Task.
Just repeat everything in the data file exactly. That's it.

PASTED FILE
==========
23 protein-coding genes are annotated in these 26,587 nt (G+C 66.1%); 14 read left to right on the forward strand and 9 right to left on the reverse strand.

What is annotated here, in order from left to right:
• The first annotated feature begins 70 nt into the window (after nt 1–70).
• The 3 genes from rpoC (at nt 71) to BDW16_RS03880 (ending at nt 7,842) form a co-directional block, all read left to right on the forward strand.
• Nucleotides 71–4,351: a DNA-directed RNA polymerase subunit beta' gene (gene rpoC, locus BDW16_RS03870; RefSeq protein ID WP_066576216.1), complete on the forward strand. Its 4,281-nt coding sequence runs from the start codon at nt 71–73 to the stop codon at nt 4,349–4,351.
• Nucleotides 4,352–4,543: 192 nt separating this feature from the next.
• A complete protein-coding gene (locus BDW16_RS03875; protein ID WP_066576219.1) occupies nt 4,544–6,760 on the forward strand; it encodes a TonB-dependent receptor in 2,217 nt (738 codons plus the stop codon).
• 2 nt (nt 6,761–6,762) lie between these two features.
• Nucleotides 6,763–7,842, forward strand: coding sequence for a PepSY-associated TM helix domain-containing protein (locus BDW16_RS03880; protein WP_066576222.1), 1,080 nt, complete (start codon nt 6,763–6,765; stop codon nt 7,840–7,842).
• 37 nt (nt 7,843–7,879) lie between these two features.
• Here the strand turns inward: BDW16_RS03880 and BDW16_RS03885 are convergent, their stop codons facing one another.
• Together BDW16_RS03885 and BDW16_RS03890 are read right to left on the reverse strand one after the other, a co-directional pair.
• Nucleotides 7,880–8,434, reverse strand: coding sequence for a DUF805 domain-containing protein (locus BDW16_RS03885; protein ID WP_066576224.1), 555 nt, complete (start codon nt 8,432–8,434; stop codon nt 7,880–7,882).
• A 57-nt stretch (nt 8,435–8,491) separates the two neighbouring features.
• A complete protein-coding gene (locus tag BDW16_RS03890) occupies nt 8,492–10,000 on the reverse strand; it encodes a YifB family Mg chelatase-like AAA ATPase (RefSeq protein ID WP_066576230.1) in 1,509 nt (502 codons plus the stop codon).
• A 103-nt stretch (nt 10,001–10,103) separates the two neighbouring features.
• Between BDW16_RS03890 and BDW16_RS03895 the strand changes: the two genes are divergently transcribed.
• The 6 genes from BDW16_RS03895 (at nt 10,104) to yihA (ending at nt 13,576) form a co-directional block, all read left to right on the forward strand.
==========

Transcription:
23 protein-coding genes are annotated in these 26,587 nt (G+C 66.1%); 14 read left to right on the forward strand and 9 right to left on the reverse strand.

What is annotated here, in order from left to right:
• The first annotated feature begins 70 nt into the window (after nt 1–70).
• The 3 genes from rpoC (at nt 71) to BDW16_RS03880 (ending at nt 7,842) form a co-directional block, all read left to right on the forward strand.
• Nucleotides 71–4,351: a DNA-directed RNA polymerase subunit beta' gene (gene rpoC, locus BDW16_RS03870; RefSeq protein ID WP_066576216.1), complete on the forward strand. Its 4,281-nt coding sequence runs from the start codon at nt 71–73 to the stop codon at nt 4,349–4,351.
• Nucleotides 4,352–4,543: 192 nt separating this feature from the next.
• A complete protein-coding gene (locus BDW16_RS03875; protein ID WP_066576219.1) occupies nt 4,544–6,760 on the forward strand; it encodes a TonB-dependent receptor in 2,217 nt (738 codons plus the stop codon).
• 2 nt (nt 6,761–6,762) lie between these two features.
• Nucleotides 6,763–7,842, forward strand: coding sequence for a PepSY-associated TM helix domain-containing protein (locus BDW16_RS03880; protein WP_066576222.1), 1,080 nt, complete (start codon nt 6,763–6,765; stop codon nt 7,840–7,842).
• 37 nt (nt 7,843–7,879) lie between these two features.
• Here the strand turns inward: BDW16_RS03880 and BDW16_RS03885 are convergent, their stop codons facing one another.
• Together BDW16_RS03885 and BDW16_RS03890 are read right to left on the reverse strand one after the other, a co-directional pair.
• Nucleotides 7,880–8,434, reverse strand: coding sequence for a DUF805 domain-containing protein (locus BDW16_RS03885; protein ID WP_066576224.1), 555 nt, complete (start codon nt 8,432–8,434; stop codon nt 7,880–7,882).
• A 57-nt stretch (nt 8,435–8,491) separates the two neighbouring features.
• A complete protein-coding gene (locus tag BDW16_RS03890) occupies nt 8,492–10,000 on the reverse strand; it encodes a YifB family Mg chelatase-like AAA ATPase (RefSeq protein ID WP_066576230.1) in 1,509 nt (502 codons plus the stop codon).
• A 103-nt stretch (nt 10,001–10,103) separates the two neighbouring features.
• Between BDW16_RS03890 and BDW16_RS03895 the strand changes: the two genes are divergently transcribed.
• The 6 genes from BDW16_RS03895 (at nt 10,104) to yihA (ending at nt 13,576) form a co-directional block, all read left to right on the forward strand.